* Posts by richardcox13

532 publicly visible posts • joined 19 May 2012


Microsoft calls time on Windows Insider MVP program


Re: Does it really matter..

That was more about being able to sign an NDA with MS whil4e working at Google. Shortly later a away around that was found and the MVC award continued.

> guy that answered all the .Net questions

Not all, but a lot.

Does Windows have a very weak password lurking in its crypto libraries?


Re: Correct me if I'm wrong ...


Cryptographic hashes are used for more than passwords.

HTTP/2 'Rapid Reset' zero-day exploited in biggest DDoS deluge seen yet


Re: A cancel request?

> This sounds like a feature created by an overly eager intern.

No. Because this has a completely reasonable use case. A page is loading (eg. for images below the fold) when the user navigates to another page; at this point those resouces outstanding for the first page will not be needed.

Just opening lots of HTTP/1 sockets has its own problems, and cancellations by the client (close the socket) allowed similar DDOS attacks. The difference is the HTTP/1 attacks have had a couple of decades in which defences and mitigations have been built up.

Microsoft says VBScript will be ripped from Windows in future release


Re: It's an abomination, but...

What's wrong with recursion?

(My coat? It's the one with the "Structure and Interpretation of Computer Programs" in the pocket.)

Ex-Microsoft maverick takes us on a trip through vintage Task Manager code


Re: Why don't the numbers add up?

And if you look at Process Explorer (SysInternals) you'll see a different number again.

Short version: there are some choices made about what counts as a process's CPU time (eg. how Windows uses the currently executing thread's stack for interrupt handlers).

Also Task Manager rounds to integers, so a lot of cases where a thread uses (say) 0.1% CPU in an interval round to zero, but across 10 threads that adds up.

Scripted shortcut caused double-click disaster of sysadmin's own making


Re: Long live $WhatIf

PowerShell has inbuilt support to do this with $WhatIfPreference.

See about_Preference_Variables.

Mastodon makes a major move amid Musk's multiple messes


Re: Federating the server administration?

Or the users move to another server: which is easy to do.

As TikTok surveils staff's office hours, research indicates WFH is good for planet


Re: Good for the planet?

> TLDR - I couldn't get to the end of the article.

Read first couple of paragraphs. Lack of capitalisation and grammar was a barrier. But the tone coming over as if written by someone who has found, and wants to publicise, their latest conspiracy means it is not worth my time.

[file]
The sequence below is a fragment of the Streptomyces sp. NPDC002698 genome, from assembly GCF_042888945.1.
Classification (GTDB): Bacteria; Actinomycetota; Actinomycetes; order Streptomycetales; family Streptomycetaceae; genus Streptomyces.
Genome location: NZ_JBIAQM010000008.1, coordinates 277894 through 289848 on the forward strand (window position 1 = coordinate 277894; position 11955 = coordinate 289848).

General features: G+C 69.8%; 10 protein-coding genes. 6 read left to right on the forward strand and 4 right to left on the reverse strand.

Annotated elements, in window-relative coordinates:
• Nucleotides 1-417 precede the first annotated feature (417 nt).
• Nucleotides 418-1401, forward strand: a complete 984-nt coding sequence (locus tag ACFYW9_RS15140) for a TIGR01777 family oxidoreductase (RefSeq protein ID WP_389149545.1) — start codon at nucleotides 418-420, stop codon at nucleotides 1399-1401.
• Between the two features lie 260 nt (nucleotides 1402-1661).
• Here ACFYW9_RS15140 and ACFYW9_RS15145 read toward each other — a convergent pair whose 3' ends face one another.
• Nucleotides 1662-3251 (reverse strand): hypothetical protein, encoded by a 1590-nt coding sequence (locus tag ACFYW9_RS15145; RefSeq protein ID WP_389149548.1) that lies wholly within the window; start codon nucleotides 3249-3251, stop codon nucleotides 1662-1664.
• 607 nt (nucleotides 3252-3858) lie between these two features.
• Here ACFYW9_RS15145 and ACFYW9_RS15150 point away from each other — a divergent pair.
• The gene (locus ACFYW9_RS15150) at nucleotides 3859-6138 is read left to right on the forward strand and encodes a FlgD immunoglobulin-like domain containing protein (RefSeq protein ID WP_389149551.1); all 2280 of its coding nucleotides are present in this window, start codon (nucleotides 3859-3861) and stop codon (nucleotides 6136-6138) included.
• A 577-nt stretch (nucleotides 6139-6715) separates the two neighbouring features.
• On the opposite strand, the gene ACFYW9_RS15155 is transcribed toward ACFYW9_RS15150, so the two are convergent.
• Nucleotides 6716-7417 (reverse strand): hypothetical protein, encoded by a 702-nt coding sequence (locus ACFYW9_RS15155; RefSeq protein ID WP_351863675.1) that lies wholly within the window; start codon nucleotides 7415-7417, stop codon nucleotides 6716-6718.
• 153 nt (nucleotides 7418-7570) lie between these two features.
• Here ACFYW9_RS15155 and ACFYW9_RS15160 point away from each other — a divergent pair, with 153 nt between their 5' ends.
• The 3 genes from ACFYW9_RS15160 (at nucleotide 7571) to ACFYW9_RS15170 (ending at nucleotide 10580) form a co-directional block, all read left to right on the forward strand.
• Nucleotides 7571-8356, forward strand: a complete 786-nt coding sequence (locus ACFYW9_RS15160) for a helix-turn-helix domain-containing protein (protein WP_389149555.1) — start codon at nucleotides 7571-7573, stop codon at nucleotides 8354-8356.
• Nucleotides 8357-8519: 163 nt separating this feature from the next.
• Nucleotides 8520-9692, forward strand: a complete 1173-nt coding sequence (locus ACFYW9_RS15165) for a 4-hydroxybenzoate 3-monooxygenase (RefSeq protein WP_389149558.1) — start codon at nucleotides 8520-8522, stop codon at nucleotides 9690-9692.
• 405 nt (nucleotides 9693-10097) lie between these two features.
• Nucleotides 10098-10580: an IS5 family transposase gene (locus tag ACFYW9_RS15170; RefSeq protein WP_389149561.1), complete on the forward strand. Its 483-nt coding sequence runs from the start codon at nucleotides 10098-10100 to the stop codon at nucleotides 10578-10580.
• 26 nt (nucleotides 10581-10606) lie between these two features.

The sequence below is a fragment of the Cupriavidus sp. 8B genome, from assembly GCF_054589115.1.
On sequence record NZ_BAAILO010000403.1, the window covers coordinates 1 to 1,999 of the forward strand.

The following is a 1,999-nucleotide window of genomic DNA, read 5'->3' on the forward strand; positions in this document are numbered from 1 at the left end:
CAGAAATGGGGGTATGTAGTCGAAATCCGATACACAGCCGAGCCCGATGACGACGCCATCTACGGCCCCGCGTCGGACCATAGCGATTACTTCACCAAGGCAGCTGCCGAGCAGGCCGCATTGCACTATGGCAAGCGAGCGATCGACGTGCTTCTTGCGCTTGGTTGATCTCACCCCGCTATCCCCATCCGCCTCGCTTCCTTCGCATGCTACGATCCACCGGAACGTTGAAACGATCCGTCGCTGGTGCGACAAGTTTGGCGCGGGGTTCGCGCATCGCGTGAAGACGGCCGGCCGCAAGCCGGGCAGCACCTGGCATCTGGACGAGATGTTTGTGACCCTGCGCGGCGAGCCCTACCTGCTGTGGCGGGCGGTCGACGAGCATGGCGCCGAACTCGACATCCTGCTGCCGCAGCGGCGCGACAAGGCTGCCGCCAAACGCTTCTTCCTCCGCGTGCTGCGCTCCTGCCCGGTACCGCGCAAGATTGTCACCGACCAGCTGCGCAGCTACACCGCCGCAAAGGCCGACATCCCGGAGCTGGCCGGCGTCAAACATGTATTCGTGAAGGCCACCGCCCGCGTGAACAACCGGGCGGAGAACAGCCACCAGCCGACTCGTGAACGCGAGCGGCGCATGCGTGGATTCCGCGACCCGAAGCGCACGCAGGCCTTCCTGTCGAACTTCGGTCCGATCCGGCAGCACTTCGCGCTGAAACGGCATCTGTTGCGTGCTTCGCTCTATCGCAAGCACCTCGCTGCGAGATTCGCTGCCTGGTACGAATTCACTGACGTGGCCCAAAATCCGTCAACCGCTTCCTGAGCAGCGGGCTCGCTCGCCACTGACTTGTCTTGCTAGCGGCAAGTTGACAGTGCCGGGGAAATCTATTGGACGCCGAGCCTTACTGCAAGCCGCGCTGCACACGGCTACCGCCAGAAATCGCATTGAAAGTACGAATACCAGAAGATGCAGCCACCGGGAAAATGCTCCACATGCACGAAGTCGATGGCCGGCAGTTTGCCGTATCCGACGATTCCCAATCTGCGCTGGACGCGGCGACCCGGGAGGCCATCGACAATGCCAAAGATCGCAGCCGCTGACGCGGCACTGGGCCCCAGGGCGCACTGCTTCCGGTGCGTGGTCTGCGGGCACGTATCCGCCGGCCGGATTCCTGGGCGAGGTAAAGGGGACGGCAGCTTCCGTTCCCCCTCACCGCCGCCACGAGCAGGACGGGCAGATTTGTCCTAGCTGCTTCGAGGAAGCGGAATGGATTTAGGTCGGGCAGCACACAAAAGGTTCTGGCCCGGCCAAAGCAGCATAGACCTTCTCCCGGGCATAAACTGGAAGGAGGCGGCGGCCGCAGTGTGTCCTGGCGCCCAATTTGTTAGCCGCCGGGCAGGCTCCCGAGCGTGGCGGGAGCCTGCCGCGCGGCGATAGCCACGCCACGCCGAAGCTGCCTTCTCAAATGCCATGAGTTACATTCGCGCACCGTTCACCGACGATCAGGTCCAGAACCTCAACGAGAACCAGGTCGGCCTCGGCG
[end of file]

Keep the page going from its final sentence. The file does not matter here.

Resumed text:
If you want to use an article to support your position then reference something that is well written in something close to proper English and makes its points calmly,

US amends hypersonic weapons strategy: If you can't zoom with 'em, boom 'em


Re: Destructive Uber Bomb Mentality

As the previous posted said: this was from the before ICBMs

Once ICBMs replaced bombers as the delivery platform for enemy nukes, these SAMs were withdrawn.

PEBCAK problem transformed young techie into grizzled cynical sysadmin


Addt6ional (that I remembered later: it has been a while since this was operationally significant).

On 32bit Windows the large address aware flag was not sufficient to get the additional user mode address space (it was sufficient on 64bit windows). 32bit Windows also required a boot.ini flag to tell the kernel to use only 1GB of address space.

This restriction on the kernel could cause problems itself (including performance) so should be thoroughly tested first.


> An individual application would only get access to 3GB of that - unless compiled with a Large Address Aware linker switch to indicate that they could cope with the full address space.

Correction: 2GB unless compiled with the large address aware flag, which got you as much as the OS would provide to a 32bit process. Which was 3GB on 32but OSs. When running on a 64bit OS an executable compiled with the large address aware flag will get 4GB.

The difference is because the top half (normally) or top 1GB of the process address space is overlaid with the kernel's address space on 32bit versions of Windows. 64bit Windows (which became generally available with Server 2003: XP 64bit being a variation of 2003 and causing confusion with service pack numbers following 2003 rather than XP 32bit).

Ie. to maximise the available address space for 32bit processes you need a 64bit OS, rather than more RAM.

IBM Software tells workers: Get back to the office three days a week


Re: Why do people assume it is only upper management that supports back to office?

For that, everybody must be in the SAME office.


(And that means any business leaders that splits teams over offices making any claims about being in the office for easy communications are at the normal level of "business leaders".)